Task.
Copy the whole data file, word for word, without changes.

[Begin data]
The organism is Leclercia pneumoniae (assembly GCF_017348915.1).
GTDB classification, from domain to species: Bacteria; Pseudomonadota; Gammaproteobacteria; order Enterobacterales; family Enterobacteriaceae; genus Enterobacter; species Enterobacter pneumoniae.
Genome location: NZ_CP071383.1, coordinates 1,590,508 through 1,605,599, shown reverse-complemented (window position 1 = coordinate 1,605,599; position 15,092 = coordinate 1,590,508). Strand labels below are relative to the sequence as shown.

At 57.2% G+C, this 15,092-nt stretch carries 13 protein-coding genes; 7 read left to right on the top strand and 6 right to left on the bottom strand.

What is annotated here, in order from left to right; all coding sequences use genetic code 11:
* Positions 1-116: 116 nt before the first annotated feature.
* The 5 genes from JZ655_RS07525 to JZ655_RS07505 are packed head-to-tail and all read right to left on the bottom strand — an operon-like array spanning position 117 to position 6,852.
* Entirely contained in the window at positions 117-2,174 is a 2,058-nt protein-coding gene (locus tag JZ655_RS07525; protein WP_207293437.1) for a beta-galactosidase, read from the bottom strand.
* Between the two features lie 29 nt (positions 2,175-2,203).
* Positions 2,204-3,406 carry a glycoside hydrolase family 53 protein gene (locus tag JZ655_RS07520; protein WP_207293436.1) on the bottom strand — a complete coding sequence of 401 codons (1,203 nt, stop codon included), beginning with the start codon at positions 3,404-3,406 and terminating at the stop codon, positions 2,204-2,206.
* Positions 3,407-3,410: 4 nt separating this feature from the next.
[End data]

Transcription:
The organism is Leclercia pneumoniae (assembly GCF_017348915.1).
GTDB classification, from domain to species: Bacteria; Pseudomonadota; Gammaproteobacteria; order Enterobacterales; family Enterobacteriaceae; genus Enterobacter; species Enterobacter pneumoniae.
Genome location: NZ_CP071383.1, coordinates 1,590,508 through 1,605,599, shown reverse-complemented (window position 1 = coordinate 1,605,599; position 15,092 = coordinate 1,590,508). Strand labels below are relative to the sequence as shown.

At 57.2% G+C, this 15,092-nt stretch carries 13 protein-coding genes; 7 read left to right on the top strand and 6 right to left on the bottom strand.

What is annotated here, in order from left to right; all coding sequences use genetic code 11:
* Positions 1-116: 116 nt before the first annotated feature.
* The 5 genes from JZ655_RS07525 to JZ655_RS07505 are packed head-to-tail and all read right to left on the bottom strand — an operon-like array spanning position 117 to position 6,852.
* Entirely contained in the window at positions 117-2,174 is a 2,058-nt protein-coding gene (locus tag JZ655_RS07525; protein WP_207293437.1) for a beta-galactosidase, read from the bottom strand.
* Between the two features lie 29 nt (positions 2,175-2,203).
* Positions 2,204-3,406 carry a glycoside hydrolase family 53 protein gene (locus tag JZ655_RS07520; protein WP_207293436.1) on the bottom strand — a complete coding sequence of 401 codons (1,203 nt, stop codon included), beginning with the start codon at positions 3,404-3,406 and terminating at the stop codon, positions 2,204-2,206.
* Positions 3,407-3,410: 4 nt separating this feature from the next.